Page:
Mr Morrison reacted by saying Anning should be "subject to the full force of the law".
"I was the victim of a physical attack in Melbourne," Anning said.
"While those who don't like me may have been delighted to see me attacked, we might have expected a statesmanlike response from the Prime Minister condemning that action. Not at all.
"It may have only been an idiot with an egg this time but there is a continuum which begins with this, and ends with a fanatic with a gun or a bomb."
The censure motion was introduced by the government's Senate leader, Mathias Cormann.
"These comments were appalling, and sadly made even worse by Senator Anning's position in this parliament," Mr Cormann said.
"Senator Anning's comments were ugly and divisive, they were dangerous and unacceptable.
"In Australia we do not accept and we do not tolerate that sort of commentary that seeks to vilify people."
Labor's Penny Wong was even harsher on Anning.
"In the aftermath of the terrorist attacks, in the aftermath of horrific acts of hatred, whilst people were grieving, whilst a nation was grieving, a senator in this place made an extraordinarily offensive and divisive statement," Ms Wong said.
"He blamed the horrific act of terror not on the extremist right-wing terrorist, but on the victims of his evil acts.
"How pathetic. How shameful. A shameful and pathetic attempt, by a bloke who's never been elected, to get attention by exploiting diversity as a fault line for political advantage.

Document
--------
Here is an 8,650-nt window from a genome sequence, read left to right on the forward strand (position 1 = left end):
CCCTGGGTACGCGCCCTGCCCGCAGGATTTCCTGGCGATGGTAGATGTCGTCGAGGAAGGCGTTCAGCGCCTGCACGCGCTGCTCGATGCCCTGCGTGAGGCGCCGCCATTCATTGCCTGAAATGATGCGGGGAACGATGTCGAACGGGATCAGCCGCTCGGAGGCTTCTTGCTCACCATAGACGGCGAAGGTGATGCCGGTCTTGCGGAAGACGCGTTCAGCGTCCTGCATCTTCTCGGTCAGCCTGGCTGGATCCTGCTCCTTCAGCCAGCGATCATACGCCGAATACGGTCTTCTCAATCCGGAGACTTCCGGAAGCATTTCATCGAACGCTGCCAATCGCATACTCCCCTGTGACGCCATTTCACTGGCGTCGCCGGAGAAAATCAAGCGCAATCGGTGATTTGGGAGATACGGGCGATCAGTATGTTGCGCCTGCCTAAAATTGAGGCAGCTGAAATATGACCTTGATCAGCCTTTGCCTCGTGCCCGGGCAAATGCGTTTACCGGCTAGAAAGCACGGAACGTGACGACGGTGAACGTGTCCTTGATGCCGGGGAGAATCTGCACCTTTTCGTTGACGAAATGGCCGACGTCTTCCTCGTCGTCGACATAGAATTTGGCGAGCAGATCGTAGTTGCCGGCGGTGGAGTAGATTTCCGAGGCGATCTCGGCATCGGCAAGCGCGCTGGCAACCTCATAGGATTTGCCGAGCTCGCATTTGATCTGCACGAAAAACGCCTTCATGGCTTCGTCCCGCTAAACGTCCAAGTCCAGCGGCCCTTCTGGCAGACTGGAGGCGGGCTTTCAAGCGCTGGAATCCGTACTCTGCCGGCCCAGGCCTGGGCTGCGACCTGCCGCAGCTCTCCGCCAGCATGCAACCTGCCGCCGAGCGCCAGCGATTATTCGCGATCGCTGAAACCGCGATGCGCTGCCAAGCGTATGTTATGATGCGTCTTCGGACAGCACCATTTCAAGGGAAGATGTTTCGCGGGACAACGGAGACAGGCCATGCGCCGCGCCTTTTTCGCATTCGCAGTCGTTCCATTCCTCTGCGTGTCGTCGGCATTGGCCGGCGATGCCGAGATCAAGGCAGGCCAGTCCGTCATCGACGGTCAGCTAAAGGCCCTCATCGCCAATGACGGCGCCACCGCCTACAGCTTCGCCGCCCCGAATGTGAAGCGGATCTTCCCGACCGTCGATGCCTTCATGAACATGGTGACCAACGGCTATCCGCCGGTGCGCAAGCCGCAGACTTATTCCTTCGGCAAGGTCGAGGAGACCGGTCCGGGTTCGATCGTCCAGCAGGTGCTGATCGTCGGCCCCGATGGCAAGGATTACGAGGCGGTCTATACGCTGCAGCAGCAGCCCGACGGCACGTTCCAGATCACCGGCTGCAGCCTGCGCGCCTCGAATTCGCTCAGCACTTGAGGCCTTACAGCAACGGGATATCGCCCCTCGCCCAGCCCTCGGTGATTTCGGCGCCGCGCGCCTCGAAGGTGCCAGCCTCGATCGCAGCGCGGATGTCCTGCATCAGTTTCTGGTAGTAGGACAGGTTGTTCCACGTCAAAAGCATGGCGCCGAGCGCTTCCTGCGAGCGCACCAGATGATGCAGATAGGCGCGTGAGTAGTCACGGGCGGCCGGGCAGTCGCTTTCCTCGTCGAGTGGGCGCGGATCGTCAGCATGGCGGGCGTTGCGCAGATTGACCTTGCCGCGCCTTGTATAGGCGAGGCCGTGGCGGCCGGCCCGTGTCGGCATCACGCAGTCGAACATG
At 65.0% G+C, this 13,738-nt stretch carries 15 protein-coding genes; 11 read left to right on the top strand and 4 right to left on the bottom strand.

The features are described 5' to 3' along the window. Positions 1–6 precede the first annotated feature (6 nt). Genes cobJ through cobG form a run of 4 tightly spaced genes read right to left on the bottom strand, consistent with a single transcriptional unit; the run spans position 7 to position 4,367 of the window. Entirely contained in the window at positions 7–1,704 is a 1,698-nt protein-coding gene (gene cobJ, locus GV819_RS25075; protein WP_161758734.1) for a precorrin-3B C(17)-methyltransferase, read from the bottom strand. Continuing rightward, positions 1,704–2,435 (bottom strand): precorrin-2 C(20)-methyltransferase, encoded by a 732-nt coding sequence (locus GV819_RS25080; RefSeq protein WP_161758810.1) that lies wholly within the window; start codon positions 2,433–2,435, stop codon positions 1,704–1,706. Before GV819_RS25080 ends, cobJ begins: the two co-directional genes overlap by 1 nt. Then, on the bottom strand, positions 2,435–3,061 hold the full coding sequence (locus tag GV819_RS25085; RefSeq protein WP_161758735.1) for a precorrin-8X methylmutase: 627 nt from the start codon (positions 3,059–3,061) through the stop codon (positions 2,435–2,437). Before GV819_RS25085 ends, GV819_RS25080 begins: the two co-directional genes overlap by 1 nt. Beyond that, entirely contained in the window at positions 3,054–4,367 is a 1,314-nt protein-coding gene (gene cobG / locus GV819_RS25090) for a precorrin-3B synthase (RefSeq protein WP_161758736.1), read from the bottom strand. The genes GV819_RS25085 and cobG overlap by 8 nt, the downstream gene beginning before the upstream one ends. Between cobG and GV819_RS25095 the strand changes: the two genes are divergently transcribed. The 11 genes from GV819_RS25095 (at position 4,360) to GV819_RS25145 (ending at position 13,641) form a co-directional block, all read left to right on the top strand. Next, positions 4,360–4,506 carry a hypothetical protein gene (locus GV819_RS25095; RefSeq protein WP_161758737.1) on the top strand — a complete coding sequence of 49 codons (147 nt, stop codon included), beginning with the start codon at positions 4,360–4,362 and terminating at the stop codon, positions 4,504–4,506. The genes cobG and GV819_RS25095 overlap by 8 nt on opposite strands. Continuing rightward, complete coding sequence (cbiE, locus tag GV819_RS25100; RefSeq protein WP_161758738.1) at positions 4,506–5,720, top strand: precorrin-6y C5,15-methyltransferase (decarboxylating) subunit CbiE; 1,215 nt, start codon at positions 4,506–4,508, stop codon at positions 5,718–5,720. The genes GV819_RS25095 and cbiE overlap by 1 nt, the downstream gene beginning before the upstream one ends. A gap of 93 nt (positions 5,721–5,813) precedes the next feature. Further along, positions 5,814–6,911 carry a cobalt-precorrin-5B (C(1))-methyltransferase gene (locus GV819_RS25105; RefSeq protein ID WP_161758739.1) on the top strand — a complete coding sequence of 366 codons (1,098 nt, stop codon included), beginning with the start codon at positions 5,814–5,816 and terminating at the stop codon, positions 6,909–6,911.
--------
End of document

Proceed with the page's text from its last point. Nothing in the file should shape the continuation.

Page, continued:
"This motion makes it clear he does not speak for us. He does not speak for this Senate. He does not speak for this nation. And he does not represent Australian values."
Ms Wong said the issue was broader than Anning's conduct, and some members of parliament had failed to take on hate speech.
"Hate speech cannot be defended on the grounds of freedom of speech because it is an attack on our democracy. It inflicts real and direct harm," she said.
"What we saw tragically in the loss of life in Christchurch was where hate leads us."
She reminded her colleagues that some of them had shaken Anning's hand after his maiden speech, in which he called for a "final solution to the immigration problem".
The phrase "final solution" is closely associated with the Nazis' systematic murder of Jews during World War II.
"While all Muslims are not terrorists, certainly all terrorists these days are Muslims. So why would anyone want to bring more of them here?" Anning said during the speech.
"It is a disappointment to many of us that many Coalition senators lined up and shook your hand. And I'm sure many of them regret doing so now," Ms Wong said.
Anning smirked in his seat and rolled his eyes as he listened to Ms Wong speak.
Greens leader Richard Di Natale echoed her comments, saying Anning had shown himself to be "a pathetic man lacking any empathy".
He said the hugs and handshakes Anning received after his maiden speech were a sign of how "desensitised" Australia had become to hate speech.
"When you say someone has a right to be a bigot, the next step is giving them permission to act on that bigotry," Mr Di Natale said.
Mr Di Natale's Greens colleague Sarah Hanson-Young spoke immediately after Anning, and reacted furiously to his speech.
"This man should not be in this place," she said, before addressing Anning directly.
"You are a disgrace. And don't smile at me. Don't smile at the rest of us. People lost their lives, and you think it's a joke. You think it's a joke.
"What an absolute disgrace. He has no right to have the privilege to stand in this place and spout that hatred, that racism. To be an apologist for terrorism, for murder. He is not fit to represent Australians in this place."